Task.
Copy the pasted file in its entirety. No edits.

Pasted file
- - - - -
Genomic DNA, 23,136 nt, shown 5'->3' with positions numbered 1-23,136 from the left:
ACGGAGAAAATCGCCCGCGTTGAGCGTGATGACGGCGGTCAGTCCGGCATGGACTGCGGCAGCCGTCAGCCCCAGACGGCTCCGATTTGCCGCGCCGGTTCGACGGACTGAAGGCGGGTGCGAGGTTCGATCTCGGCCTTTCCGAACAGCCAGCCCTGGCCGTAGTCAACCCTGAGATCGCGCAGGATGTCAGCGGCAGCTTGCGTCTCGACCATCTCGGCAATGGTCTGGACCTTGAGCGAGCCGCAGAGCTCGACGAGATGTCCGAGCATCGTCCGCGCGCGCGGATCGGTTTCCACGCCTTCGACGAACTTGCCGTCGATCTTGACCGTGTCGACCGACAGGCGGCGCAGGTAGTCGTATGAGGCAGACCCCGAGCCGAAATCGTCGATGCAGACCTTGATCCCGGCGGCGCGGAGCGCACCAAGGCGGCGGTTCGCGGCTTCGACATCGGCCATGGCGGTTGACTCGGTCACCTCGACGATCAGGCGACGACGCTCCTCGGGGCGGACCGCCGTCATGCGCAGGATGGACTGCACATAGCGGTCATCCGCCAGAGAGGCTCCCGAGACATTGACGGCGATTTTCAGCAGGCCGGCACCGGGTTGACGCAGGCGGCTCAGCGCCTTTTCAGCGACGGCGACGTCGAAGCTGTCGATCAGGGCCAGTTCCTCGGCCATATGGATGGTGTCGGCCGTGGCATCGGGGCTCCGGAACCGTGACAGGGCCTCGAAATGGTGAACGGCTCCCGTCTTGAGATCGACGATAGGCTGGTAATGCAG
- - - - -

Genomic DNA, 23,136 nt, shown 5'->3' with positions numbered 1-23,136 from the left:
ACGGAGAAAATCGCCCGCGTTGAGCGTGATGACGGCGGTCAGTCCGGCATGGACTGCGGCAGCCGTCAGCCCCAGACGGCTCCGATTTGCCGCGCCGGTTCGACGGACTGAAGGCGGGTGCGAGGTTCGATCTCGGCCTTTCCGAACAGCCAGCCCTGGCCGTAGTCAACCCTGAGATCGCGCAGGATGTCAGCGGCAGCTTGCGTCTCGACCATCTCGGCAATGGTCTGGACCTTGAGCGAGCCGCAGAGCTCGACGAGATGTCCGAGCATCGTCCGCGCGCGCGGATCGGTTTCCACGCCTTCGACGAACTTGCCGTCGATCTTGACCGTGTCGACCGACAGGCGGCGCAGGTAGTCGTATGAGGCAGACCCCGAGCCGAAATCGTCGATGCAGACCTTGATCCCGGCGGCGCGGAGCGCACCAAGGCGGCGGTTCGCGGCTTCGACATCGGCCATGGCGGTTGACTCGGTCACCTCGACGATCAGGCGACGACGCTCCTCGGGGCGGACCGCCGTCATGCGCAGGATGGACTGCACATAGCGGTCATCCGCCAGAGAGGCTCCCGAGACATTGACGGCGATTTTCAGCAGGCCGGCACCGGGTTGACGCAGGCGGCTCAGCGCCTTTTCAGCGACGGCGACGTCGAAGCTGTCGATCAGGGCCAGTTCCTCGGCCATATGGATGGTGTCGGCCGTGGCATCGGGGCTCCGGAACCGTGACAGGGCCTCGAAATGGTGAACGGCTCCCGTCTTGAGATCGACGATAGGCTGGTAATGCAG